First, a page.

Student accommodation in residence halls is typically dormitory style with single rooms. Some of these may be ensuite and shared kitchens and laundry facilities. Entertainment facilities may range from a simple TV room to also include others like a billiards or table tennis room or a gym. Residence halls may be located in suburbs with transportation services to major universities or may be in a location that’s central to a few different universities.
Student flats might be available either as shared flats with a few bedrooms and common living room, kitchen, and toilet or as studio flats. The other option is to find an apartment to rent that is not specifically geared towards students.
Expect to pay between $300 to $800 per month towards rent, depending on the city, location, and type of accommodation. In Stockholm, you can expect to pay a considerably higher amount in the city center because long-term rentals (six months and longer) are in high demand in areas such as Norrmalm, Vasastan, touristic Gamla Stan, or the posh neighborhood of Östermalm. The bohemian and artistic neighborhood of Södermalm, with its beautiful green spaces, many cafés and vintage shops, and fun nightlife is a good choice that may be more affordable.
Alternatively, consider places that are a short commute (under 30 minutes) to the city by subway or commuter trains such as Solna, Bromma, Sollentuna and Ropsten.
Keep Food Costs Down & Eat on the Cheap
Eating out in restaurants or cafés in cities like Stockholm or even in smaller towns can quickly add up and become an unhappy shock to your budget. To save money, take advantage of shared kitchen facilities and cook your own food. Not only is this budget-friendly, it’s also healthier.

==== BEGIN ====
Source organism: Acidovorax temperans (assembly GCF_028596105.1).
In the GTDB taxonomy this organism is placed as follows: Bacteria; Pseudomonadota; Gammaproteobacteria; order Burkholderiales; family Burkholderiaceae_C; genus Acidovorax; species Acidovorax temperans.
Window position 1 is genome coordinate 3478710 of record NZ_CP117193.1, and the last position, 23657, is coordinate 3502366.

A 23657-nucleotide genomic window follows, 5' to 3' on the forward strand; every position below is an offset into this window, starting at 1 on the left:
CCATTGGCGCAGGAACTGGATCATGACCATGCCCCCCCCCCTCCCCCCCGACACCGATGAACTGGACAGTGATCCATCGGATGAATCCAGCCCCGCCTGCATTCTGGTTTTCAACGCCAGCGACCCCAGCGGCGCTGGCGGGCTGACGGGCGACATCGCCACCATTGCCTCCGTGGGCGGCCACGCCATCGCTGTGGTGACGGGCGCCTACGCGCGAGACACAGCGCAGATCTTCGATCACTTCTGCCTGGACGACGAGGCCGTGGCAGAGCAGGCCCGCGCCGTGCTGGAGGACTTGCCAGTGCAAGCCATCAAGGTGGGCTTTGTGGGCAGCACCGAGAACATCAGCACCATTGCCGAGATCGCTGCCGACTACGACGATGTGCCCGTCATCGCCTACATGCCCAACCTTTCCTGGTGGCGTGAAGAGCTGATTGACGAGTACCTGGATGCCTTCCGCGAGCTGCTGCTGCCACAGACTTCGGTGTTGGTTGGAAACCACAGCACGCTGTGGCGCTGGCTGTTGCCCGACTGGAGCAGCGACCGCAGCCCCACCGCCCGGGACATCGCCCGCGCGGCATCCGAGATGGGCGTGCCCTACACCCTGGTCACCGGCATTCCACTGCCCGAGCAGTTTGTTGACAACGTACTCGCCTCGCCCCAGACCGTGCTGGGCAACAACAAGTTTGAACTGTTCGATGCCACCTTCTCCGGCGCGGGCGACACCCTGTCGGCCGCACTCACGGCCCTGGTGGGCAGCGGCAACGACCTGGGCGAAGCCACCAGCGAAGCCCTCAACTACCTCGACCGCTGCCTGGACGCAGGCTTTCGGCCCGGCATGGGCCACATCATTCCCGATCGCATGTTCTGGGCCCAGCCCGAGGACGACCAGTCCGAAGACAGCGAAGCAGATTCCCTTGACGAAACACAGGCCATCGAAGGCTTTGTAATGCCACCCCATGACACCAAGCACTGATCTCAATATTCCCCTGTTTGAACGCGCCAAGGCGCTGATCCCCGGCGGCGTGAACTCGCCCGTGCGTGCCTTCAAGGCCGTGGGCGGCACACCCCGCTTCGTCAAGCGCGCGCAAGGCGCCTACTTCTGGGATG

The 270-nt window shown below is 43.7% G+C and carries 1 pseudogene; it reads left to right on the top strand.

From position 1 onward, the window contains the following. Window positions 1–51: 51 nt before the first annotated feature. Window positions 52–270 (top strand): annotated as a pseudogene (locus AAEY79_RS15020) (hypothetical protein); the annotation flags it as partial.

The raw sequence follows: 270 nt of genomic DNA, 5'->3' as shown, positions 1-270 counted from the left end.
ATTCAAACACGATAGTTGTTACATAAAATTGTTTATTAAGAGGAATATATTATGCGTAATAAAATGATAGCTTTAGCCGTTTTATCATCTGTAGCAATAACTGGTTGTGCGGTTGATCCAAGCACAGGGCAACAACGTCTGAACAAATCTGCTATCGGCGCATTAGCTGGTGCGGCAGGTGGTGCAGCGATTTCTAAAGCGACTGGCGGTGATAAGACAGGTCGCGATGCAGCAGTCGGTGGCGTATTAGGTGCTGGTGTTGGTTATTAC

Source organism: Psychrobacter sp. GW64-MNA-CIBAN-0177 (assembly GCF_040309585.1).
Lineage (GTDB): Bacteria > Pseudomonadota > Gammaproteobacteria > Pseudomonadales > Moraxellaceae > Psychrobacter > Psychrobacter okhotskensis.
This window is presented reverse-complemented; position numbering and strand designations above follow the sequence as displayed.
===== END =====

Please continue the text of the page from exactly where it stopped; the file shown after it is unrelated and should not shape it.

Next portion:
The amount you spend on grocery shopping every month can vary widely depending on which chain you shop at. Willys, Lidl, Netto, and City Gross are known to be cheaper than chains like ICA and Coop, where quality for certain things maybe higher. Compare prices of different items and shop around while keeping an eye out for deals and discounts.
It’s worth checking out the readymade meals, sandwiches, wraps, healthy meals, and half-prepared meals available in supermarkets like Coop for eating on a budget when you don’t feel like cooking meals from scratch. Some branches also have an excellent salad bar and bakery section and it’s not unusual to see Swedes do their dinner shopping here after work.
While eating out, bear in mind that lunch is usually cheaper than dinner. In Swedish culture, lunch is the biggest meal of the day and many restaurants ranging from Swedish and Thai to Indian serve a dagens rätt or daily lunch with a main dish, side, and open salad bar for $11-12. Sometimes the deal also includes coffee. A dinner at the same restaurant can easily cost thrice as much. You’ll see a lot of office-goers at dagens lunches around the city. Tipping isn’t mandatory, but in cases of exceptional service you can tip around 10% of the bill.
Another option is to eat at food trucks, stalls, and food halls in Stockholm, all of which are cheaper than sit-down restaurants. At places like Nystekt Strömming just outside the Slussen subway, something of an institution in Stockholm, you can get a herring burger for as low as $6 -- a great bargain. While eating out on the cheap, you’ll notice that hotdogs are really popular in the cities and one of the cheapest foods easily available everywhere. In food halls such as Hötorgshallen, you can shop for market style meals from delis counters serving everything from traditional Swedish to Turkish food but these are only open for lunch.